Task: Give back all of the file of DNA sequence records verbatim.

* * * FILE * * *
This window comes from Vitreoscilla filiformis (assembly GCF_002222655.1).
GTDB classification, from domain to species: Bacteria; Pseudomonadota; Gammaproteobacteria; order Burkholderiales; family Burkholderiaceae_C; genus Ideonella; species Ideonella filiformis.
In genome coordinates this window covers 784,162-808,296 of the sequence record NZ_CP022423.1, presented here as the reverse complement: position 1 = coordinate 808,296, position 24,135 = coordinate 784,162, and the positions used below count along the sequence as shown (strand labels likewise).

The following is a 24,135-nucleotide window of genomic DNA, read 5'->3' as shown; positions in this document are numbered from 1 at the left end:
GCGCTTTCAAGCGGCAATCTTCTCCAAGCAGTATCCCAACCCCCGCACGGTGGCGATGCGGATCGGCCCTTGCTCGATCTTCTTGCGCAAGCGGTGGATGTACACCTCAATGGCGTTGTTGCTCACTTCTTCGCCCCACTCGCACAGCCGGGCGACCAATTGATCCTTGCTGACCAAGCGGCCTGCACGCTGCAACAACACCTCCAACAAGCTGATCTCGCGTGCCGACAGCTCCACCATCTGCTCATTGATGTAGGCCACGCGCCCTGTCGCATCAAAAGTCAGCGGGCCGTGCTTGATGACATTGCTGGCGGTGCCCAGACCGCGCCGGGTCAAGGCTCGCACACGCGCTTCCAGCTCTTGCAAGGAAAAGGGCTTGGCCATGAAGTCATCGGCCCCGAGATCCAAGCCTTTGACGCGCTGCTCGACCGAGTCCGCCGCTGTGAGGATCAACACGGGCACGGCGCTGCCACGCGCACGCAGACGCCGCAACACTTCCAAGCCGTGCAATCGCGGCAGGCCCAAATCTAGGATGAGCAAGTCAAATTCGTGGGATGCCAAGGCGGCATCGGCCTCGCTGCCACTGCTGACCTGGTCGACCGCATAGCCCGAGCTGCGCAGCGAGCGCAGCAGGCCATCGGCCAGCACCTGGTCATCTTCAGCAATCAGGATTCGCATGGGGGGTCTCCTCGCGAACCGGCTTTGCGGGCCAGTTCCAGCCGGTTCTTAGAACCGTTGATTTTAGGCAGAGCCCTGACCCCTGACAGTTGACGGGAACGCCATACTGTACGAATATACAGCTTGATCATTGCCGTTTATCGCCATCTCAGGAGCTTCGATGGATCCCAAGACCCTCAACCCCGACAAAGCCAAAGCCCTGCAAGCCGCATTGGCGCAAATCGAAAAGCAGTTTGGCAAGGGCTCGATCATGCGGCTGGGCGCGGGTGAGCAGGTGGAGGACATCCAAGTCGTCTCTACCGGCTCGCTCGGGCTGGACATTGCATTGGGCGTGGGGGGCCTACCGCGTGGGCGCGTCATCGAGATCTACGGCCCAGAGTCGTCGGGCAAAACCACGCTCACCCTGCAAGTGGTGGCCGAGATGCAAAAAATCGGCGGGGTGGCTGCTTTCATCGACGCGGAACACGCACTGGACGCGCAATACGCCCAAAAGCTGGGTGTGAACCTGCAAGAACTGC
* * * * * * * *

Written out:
This window comes from Vitreoscilla filiformis (assembly GCF_002222655.1).
GTDB classification, from domain to species: Bacteria; Pseudomonadota; Gammaproteobacteria; order Burkholderiales; family Burkholderiaceae_C; genus Ideonella; species Ideonella filiformis.
In genome coordinates this window covers 784,162-808,296 of the sequence record NZ_CP022423.1, presented here as the reverse complement: position 1 = coordinate 808,296, position 24,135 = coordinate 784,162, and the positions used below count along the sequence as shown (strand labels likewise).

The following is a 24,135-nucleotide window of genomic DNA, read 5'->3' as shown; positions in this document are numbered from 1 at the left end:
GCGCTTTCAAGCGGCAATCTTCTCCAAGCAGTATCCCAACCCCCGCACGGTGGCGATGCGGATCGGCCCTTGCTCGATCTTCTTGCGCAAGCGGTGGATGTACACCTCAATGGCGTTGTTGCTCACTTCTTCGCCCCACTCGCACAGCCGGGCGACCAATTGATCCTTGCTGACCAAGCGGCCTGCACGCTGCAACAACACCTCCAACAAGCTGATCTCGCGTGCCGACAGCTCCACCATCTGCTCATTGATGTAGGCCACGCGCCCTGTCGCATCAAAAGTCAGCGGGCCGTGCTTGATGACATTGCTGGCGGTGCCCAGACCGCGCCGGGTCAAGGCTCGCACACGCGCTTCCAGCTCTTGCAAGGAAAAGGGCTTGGCCATGAAGTCATCGGCCCCGAGATCCAAGCCTTTGACGCGCTGCTCGACCGAGTCCGCCGCTGTGAGGATCAACACGGGCACGGCGCTGCCACGCGCACGCAGACGCCGCAACACTTCCAAGCCGTGCAATCGCGGCAGGCCCAAATCTAGGATGAGCAAGTCAAATTCGTGGGATGCCAAGGCGGCATCGGCCTCGCTGCCACTGCTGACCTGGTCGACCGCATAGCCCGAGCTGCGCAGCGAGCGCAGCAGGCCATCGGCCAGCACCTGGTCATCTTCAGCAATCAGGATTCGCATGGGGGGTCTCCTCGCGAACCGGCTTTGCGGGCCAGTTCCAGCCGGTTCTTAGAACCGTTGATTTTAGGCAGAGCCCTGACCCCTGACAGTTGACGGGAACGCCATACTGTACGAATATACAGCTTGATCATTGCCGTTTATCGCCATCTCAGGAGCTTCGATGGATCCCAAGACCCTCAACCCCGACAAAGCCAAAGCCCTGCAAGCCGCATTGGCGCAAATCGAAAAGCAGTTTGGCAAGGGCTCGATCATGCGGCTGGGCGCGGGTGAGCAGGTGGAGGACATCCAAGTCGTCTCTACCGGCTCGCTCGGGCTGGACATTGCATTGGGCGTGGGGGGCCTACCGCGTGGGCGCGTCATCGAGATCTACGGCCCAGAGTCGTCGGGCAAAACCACGCTCACCCTGCAAGTGGTGGCCGAGATGCAAAAAATCGGCGGGGTGGCTGCTTTCATCGACGCGGAACACGCACTGGACGCGCAATACGCCCAAAAGCTGGGTGTGAACCTGCAAGAACTGC